Google’s CEO Negotiates with North KoreaAdded: Tuesday, January 15th, 2013
Category: Bit Torrent Freedom > The Industries Of Records, Gaming, Software, Movies
Tags:ET, p2p, Torrent, Piracy, Peer To Peer, Network, Hackers, Internet, BitTorrent, Google, utorrent, bitcomet, extratorrent, 2010, www.extratorrent.com
Top Google executive Eric Schmidt went to Pyongyang, North Korea, in order to convince the local government that its only hope for progress is freedom of the Internet. However, the real matter is a bit more complicated in the isolationist state than simply going on the Internet. The country – currently the isolated military-cult nation – only operates a private Ethernet. Moreover, due to the limited amount of first-hand accounts, it is only available to the privileged sections of society.
Google’s CEO told the government of North Korea that without opening the country to the Internet, it will remain behind. Schmidt pointed out that, with the world becoming increasingly connected, the country’s decision to remain virtually isolated would affect its physical world as well, let alone its economic growth.
Bringing the worldwide web to the country would dramatically and promptly open its borders. However, the Party’s rule relies on its isolationist position. For instance, smuggled South Korean soap opera tapes are influencing opinions about the outside world in the North Korea. Indeed, even with heavy censorship, the open nature of the web would smash cultural misconceptions which have been drilled into the public and could come as a shock. Everyone would agree that the Internet un-censors itself, even in the considerably censored parts of the globe.
For Google, North Korea opening up to money from outside its borders would actually be an investment opportunity.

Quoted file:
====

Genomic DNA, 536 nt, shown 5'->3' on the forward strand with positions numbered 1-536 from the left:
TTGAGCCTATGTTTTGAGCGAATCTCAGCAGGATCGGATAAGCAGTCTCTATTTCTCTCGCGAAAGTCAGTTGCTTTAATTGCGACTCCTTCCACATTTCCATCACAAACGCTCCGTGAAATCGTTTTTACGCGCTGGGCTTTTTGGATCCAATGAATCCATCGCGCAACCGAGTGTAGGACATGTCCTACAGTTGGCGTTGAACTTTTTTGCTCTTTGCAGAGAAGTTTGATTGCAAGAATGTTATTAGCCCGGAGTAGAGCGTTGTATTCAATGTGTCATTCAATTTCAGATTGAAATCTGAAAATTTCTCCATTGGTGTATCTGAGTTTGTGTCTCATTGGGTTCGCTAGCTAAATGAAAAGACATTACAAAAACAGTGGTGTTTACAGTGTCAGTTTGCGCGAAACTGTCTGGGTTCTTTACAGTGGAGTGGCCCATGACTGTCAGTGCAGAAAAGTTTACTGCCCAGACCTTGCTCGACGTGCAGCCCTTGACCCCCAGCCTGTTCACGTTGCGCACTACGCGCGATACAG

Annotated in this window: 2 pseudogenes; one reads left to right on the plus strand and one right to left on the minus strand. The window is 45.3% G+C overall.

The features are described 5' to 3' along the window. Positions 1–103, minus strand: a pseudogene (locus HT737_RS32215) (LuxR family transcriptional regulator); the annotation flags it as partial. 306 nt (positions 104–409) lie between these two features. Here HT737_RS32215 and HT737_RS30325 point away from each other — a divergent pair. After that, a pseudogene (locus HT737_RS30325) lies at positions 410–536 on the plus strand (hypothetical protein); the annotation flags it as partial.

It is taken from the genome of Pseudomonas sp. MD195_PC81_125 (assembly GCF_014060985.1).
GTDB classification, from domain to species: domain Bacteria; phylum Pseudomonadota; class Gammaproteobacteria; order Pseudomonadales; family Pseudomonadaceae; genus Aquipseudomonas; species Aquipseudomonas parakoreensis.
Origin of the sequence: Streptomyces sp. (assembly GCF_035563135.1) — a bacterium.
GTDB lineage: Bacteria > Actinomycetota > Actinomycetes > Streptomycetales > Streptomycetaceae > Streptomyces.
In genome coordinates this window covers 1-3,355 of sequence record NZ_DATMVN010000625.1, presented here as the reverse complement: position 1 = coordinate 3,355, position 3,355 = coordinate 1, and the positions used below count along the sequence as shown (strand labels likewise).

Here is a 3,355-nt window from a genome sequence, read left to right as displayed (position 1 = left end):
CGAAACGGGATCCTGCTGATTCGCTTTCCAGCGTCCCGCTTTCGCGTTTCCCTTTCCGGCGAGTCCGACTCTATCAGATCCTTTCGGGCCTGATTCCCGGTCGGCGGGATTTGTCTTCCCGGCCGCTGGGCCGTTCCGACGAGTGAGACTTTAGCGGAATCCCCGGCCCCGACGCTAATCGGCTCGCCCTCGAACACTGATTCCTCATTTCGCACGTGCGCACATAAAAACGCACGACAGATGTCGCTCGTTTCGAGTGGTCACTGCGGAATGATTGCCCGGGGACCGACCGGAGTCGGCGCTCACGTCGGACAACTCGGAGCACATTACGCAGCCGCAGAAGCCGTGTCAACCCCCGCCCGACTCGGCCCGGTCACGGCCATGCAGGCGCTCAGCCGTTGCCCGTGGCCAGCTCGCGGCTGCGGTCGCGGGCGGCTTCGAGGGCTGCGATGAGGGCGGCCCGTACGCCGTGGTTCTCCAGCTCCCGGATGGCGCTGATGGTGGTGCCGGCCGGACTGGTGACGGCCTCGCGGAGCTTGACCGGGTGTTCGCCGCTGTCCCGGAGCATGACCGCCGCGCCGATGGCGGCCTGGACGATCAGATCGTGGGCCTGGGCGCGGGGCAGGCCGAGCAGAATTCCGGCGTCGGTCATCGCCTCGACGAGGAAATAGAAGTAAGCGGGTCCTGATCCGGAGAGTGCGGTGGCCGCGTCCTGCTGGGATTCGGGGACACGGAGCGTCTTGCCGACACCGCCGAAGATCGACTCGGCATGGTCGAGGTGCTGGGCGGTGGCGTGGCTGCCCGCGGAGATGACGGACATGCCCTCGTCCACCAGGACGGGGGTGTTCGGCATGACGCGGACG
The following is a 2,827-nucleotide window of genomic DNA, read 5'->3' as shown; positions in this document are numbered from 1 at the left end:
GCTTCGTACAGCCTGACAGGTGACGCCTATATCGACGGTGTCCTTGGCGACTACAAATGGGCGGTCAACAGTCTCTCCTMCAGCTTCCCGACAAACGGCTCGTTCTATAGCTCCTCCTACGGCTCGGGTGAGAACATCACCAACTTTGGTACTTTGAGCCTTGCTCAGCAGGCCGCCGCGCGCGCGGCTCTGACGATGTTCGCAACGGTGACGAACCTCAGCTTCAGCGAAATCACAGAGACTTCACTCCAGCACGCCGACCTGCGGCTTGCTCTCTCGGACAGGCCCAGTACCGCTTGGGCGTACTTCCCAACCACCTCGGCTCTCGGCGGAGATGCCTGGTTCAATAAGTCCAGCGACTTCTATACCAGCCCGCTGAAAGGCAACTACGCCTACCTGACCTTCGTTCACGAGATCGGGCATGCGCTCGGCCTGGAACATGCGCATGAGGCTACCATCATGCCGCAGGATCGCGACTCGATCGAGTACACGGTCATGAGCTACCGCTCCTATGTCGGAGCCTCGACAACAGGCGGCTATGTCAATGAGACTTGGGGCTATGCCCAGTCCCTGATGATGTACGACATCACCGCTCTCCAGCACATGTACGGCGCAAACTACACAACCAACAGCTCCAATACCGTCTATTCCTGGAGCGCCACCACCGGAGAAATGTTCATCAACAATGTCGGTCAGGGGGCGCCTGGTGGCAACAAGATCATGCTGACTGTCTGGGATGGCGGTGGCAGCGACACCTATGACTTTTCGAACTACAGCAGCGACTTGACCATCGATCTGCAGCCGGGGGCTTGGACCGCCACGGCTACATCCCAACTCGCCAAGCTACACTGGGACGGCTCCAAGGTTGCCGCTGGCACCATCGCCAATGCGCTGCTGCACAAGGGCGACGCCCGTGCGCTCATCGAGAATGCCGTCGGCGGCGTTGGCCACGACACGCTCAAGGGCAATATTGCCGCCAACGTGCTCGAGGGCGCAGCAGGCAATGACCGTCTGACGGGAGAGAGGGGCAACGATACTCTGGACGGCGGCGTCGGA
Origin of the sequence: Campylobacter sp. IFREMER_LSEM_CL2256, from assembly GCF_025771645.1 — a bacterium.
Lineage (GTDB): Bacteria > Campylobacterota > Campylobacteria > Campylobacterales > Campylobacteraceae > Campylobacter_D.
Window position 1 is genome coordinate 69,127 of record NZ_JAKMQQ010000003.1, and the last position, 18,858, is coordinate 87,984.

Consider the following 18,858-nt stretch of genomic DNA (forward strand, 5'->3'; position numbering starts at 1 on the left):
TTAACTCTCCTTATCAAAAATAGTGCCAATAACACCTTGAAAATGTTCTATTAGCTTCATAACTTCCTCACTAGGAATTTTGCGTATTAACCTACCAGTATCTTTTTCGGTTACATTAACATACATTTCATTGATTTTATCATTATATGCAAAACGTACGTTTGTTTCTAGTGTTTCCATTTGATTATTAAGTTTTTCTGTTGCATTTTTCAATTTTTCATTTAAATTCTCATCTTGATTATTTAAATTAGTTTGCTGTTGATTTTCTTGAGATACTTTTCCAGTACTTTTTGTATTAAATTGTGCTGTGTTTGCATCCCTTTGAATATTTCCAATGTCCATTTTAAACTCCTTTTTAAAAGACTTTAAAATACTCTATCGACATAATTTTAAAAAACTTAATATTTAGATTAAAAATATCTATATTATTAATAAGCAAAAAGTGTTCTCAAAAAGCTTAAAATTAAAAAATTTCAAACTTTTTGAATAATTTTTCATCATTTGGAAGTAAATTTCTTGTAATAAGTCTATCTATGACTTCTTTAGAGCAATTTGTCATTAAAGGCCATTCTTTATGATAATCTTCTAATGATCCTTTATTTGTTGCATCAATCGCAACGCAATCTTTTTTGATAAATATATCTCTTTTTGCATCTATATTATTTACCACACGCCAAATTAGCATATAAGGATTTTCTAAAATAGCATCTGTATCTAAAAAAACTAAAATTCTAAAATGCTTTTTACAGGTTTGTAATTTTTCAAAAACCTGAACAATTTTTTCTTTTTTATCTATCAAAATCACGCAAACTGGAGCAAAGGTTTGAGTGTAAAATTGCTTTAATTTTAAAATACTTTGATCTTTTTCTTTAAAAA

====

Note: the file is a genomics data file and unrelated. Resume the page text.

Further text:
Like with the increased pressure on Cuba to allow for outside investment after the collapse of the USSR, North Korea also remains sensitive to being open for new markets and is still stubborn to give up its self determination. Actually, its semi-feudal state is notoriously harsh on its own nation: there are reports that dissidents can even be sent to brutal concentration and so-called “re-education” camps. Many experts admit that with heavy sanctions and without aid from the former USSR its people became victim to the vicious famines.
Anyway, the final outcome depends on the Kim family and senior party officials. In any case, the country’s head seems keen to paint himself as a different kind of leader. In addition, the geopolitical implications in the area and all over the globe will be far reaching in case the dictatorship’s control is relinquished at all.
January 15th,2013Posted by:
Tuesday, January 15th, 2013
|posted by (2013-01-15 19:39:10)|
|thanks i not born in Korea...bt hope till best for my korean friend tht the will be find place here on et now SaM need to go their to open gate for torrent in Korea!!!|
|kim just wants to be able to google for asian babes||
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